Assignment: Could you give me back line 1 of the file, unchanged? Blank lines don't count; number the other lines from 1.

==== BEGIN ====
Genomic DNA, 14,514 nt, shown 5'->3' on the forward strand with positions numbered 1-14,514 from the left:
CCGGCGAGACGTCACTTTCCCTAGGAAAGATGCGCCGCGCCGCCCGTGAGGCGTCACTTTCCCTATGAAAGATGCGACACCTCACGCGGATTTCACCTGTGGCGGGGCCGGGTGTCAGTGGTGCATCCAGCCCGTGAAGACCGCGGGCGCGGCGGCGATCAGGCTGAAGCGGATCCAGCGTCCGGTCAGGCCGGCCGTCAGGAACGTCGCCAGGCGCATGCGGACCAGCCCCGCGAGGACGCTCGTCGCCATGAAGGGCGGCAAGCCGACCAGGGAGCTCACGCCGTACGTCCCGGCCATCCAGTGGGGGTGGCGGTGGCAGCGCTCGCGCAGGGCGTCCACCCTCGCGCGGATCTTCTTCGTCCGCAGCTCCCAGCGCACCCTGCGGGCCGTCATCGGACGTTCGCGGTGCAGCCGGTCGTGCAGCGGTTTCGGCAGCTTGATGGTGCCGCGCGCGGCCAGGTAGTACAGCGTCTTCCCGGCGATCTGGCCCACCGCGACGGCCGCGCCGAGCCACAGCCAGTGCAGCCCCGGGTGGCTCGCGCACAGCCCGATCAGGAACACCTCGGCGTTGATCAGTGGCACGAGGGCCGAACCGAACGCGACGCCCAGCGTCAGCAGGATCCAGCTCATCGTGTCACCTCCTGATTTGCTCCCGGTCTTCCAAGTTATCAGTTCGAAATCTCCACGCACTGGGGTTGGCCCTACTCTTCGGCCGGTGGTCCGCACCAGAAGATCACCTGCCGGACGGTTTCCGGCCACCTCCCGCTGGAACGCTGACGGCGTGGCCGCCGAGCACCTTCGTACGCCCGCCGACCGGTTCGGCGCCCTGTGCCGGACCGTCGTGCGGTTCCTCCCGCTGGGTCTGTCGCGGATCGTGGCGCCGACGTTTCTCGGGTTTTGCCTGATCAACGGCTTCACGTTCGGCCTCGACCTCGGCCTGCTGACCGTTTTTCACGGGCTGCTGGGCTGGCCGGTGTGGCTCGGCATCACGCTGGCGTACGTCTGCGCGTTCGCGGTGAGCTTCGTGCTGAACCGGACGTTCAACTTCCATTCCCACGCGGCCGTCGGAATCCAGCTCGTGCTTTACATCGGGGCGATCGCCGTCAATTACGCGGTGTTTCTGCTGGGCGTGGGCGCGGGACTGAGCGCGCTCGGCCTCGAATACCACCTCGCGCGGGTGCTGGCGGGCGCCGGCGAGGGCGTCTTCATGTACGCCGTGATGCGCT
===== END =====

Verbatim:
Genomic DNA, 14,514 nt, shown 5'->3' on the forward strand with positions numbered 1-14,514 from the left: